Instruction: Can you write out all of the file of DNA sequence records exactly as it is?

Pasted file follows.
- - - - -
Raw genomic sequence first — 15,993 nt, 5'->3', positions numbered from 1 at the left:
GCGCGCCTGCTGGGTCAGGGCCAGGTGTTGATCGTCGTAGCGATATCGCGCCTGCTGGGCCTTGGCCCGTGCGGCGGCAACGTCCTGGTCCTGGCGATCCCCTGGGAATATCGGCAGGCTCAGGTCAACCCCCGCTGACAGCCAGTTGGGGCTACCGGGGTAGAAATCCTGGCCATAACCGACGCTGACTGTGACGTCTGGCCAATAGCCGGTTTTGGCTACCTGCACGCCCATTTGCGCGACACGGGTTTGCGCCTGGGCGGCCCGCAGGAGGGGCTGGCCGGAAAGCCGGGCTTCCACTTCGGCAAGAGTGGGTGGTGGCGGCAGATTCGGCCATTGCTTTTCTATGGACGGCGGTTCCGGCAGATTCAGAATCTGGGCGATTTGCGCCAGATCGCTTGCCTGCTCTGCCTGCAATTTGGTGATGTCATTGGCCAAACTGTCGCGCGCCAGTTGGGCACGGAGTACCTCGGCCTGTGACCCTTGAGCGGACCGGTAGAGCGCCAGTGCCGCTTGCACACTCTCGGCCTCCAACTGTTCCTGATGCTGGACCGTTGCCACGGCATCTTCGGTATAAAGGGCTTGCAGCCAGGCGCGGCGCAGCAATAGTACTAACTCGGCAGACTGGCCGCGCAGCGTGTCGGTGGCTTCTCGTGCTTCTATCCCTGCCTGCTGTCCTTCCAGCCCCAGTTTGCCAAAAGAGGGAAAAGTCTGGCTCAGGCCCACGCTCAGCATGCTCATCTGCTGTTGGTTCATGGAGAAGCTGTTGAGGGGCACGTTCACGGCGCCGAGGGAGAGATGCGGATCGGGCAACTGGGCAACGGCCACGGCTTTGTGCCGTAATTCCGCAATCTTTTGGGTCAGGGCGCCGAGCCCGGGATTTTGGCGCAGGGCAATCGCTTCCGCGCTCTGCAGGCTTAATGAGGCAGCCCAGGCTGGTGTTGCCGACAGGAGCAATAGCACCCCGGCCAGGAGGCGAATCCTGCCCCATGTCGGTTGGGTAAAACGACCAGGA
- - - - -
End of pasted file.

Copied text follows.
Raw genomic sequence first — 15,993 nt, 5'->3', positions numbered from 1 at the left:
GCGCGCCTGCTGGGTCAGGGCCAGGTGTTGATCGTCGTAGCGATATCGCGCCTGCTGGGCCTTGGCCCGTGCGGCGGCAACGTCCTGGTCCTGGCGATCCCCTGGGAATATCGGCAGGCTCAGGTCAACCCCCGCTGACAGCCAGTTGGGGCTACCGGGGTAGAAATCCTGGCCATAACCGACGCTGACTGTGACGTCTGGCCAATAGCCGGTTTTGGCTACCTGCACGCCCATTTGCGCGACACGGGTTTGCGCCTGGGCGGCCCGCAGGAGGGGCTGGCCGGAAAGCCGGGCTTCCACTTCGGCAAGAGTGGGTGGTGGCGGCAGATTCGGCCATTGCTTTTCTATGGACGGCGGTTCCGGCAGATTCAGAATCTGGGCGATTTGCGCCAGATCGCTTGCCTGCTCTGCCTGCAATTTGGTGATGTCATTGGCCAAACTGTCGCGCGCCAGTTGGGCACGGAGTACCTCGGCCTGTGACCCTTGAGCGGACCGGTAGAGCGCCAGTGCCGCTTGCACACTCTCGGCCTCCAACTGTTCCTGATGCTGGACCGTTGCCACGGCATCTTCGGTATAAAGGGCTTGCAGCCAGGCGCGGCGCAGCAATAGTACTAACTCGGCAGACTGGCCGCGCAGCGTGTCGGTGGCTTCTCGTGCTTCTATCCCTGCCTGCTGTCCTTCCAGCCCCAGTTTGCCAAAAGAGGGAAAAGTCTGGCTCAGGCCCACGCTCAGCATGCTCATCTGCTGTTGGTTCATGGAGAAGCTGTTGAGGGGCACGTTCACGGCGCCGAGGGAGAGATGCGGATCGGGCAACTGGGCAACGGCCACGGCTTTGTGCCGTAATTCCGCAATCTTTTGGGTCAGGGCGCCGAGCCCGGGATTTTGGCGCAGGGCAATCGCTTCCGCGCTCTGCAGGCTTAATGAGGCAGCCCAGGCTGGTGTTGCCGACAGGAGCAATAGCACCCCGGCCAGGAGGCGAATCCTGCCCCATGTCGGTTGGGTAAAACGACCAGGA